by Virginia Postrel • Sep 5, 2003 at 2:06 pm
This op-ed from Saturday's NYT surprised me. Why didn't I know about this blackout? Was the op-ed a hoax? I actually got around to doing a Nexis search today, and the story is true. Parts of Memphis really did lose power for two weeks in the middle of the summer and not only did they not have French-style fatalities but they barely made the news.
As we had no lights for days, we had ordinary citizens directing traffic. Sound familiar? This was un-air-conditioned Memphis in July. No Memphian perished from the heat. It's what you're used to, I guess. It's what I grew up with.
There was hardship. There were frantic runs on generators, food, water, ice. If you could find ice, you were rationed to two five-pound bags. All over Memphis, a barbecue mecca, you smelled meat on charcoal grills. People were emptying their freezers, trying desperately to stay ahead of spoilage, offering you ribeyes and hams and chickens, but everyone had their own, and could not possibly consume more.
My mother, who cans, preserves and freezes homegrown vegetables and fruit, lost a ton but did not cry. More important, to save my father, who has emphysema, we managed to run an extension cord to the gas-driven generator in the backyard of the neighbor next door. Did I say that my parents were without power for two weeks?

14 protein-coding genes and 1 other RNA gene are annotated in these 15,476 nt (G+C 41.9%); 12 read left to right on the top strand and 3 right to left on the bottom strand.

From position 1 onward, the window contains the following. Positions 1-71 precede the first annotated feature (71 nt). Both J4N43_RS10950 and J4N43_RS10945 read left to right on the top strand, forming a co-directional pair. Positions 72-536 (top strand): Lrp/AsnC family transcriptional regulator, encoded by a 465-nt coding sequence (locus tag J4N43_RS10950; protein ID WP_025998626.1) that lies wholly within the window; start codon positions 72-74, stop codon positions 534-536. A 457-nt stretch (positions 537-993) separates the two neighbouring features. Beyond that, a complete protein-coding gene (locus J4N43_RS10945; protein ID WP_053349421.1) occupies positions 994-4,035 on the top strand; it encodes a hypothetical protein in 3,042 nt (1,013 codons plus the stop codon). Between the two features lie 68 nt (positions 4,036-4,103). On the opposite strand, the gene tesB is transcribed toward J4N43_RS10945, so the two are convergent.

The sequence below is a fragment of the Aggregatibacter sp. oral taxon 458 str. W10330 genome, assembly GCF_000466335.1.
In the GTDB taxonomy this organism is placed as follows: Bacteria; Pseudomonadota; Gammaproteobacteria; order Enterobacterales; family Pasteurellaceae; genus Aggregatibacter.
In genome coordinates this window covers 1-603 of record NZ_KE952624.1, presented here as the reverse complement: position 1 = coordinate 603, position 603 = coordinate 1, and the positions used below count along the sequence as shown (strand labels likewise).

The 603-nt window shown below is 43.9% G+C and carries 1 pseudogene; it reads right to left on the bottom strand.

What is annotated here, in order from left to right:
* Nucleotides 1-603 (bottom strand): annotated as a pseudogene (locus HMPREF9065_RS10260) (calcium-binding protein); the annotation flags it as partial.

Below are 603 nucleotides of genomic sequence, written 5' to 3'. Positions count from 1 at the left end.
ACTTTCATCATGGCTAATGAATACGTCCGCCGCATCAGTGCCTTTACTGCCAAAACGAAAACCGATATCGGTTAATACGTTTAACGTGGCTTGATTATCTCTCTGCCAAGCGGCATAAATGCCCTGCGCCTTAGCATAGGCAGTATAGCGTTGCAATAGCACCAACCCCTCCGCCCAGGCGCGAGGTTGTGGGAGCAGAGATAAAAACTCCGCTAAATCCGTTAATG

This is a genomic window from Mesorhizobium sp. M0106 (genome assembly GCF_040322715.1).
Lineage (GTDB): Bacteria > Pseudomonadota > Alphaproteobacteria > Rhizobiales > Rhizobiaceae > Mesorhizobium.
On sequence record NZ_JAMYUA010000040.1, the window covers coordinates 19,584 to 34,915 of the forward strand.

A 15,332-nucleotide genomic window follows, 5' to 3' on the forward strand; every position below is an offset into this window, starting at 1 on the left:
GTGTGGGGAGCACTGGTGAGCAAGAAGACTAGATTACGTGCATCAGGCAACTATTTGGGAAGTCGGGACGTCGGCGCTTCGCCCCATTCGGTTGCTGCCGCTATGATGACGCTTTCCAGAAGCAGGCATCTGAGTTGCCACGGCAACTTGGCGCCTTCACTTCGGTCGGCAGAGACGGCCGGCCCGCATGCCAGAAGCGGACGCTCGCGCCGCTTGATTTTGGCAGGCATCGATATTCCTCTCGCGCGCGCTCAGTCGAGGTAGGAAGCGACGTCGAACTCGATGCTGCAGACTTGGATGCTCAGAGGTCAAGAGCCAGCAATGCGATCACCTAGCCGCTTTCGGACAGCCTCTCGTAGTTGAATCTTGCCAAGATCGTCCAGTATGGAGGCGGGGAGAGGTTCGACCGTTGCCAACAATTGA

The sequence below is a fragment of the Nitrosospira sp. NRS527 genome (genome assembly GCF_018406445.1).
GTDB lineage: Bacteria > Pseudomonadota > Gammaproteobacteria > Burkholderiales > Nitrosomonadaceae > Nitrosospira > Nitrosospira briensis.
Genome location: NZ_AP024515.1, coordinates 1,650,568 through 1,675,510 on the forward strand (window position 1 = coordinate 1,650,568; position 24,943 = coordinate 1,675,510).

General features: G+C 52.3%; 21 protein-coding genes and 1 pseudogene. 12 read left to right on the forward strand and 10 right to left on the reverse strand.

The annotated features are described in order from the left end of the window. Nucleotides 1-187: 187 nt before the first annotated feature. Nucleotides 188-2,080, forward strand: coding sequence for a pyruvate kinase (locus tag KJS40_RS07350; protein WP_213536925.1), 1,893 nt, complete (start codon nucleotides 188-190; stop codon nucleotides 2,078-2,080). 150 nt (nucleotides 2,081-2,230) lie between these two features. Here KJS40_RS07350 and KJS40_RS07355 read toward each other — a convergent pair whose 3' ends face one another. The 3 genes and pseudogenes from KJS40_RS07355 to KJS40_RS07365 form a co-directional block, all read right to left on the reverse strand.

In the darkened supermarkets that valiantly opened their doors, where the frozen foods sections were off limits behind yellow police tape (to keep the customers from risking illness), very old cashiers made change out of cigar boxes. Without an electronic cash register, which does all the work, the young employees were not up to the task.
We kept waiting for the national press to take notice. After all, these stories were rich. And pictures? Power lines down and streets so scattered and blocked with trees and poles that it looked like the wreck of wooden train. But no correspondents found us. We missed the news cycle. Mayor Willie Herenton kept ringing the bell, but no one outside the city limits heard.
After dealing with insurance agents and contractors for several weeks, I left my demolished river home and returned to New York City, where I also have a house. Two days later: blackout. Everyone everywhere knows about that. On the phone, a sarcastic friend in Memphis said: "Poor souls. Out of power for a whole day." Then my Depression-baby mother called. "I've been glued to CNN for 24 hours," she said. "My heart goes out to y'all."
As far as I can tell, even Tennessee-based InstaPundit mentioned the Memphis blackout only during the New York blackout, and then only after a Corner reader griped about the New Yorkers getting all the attention.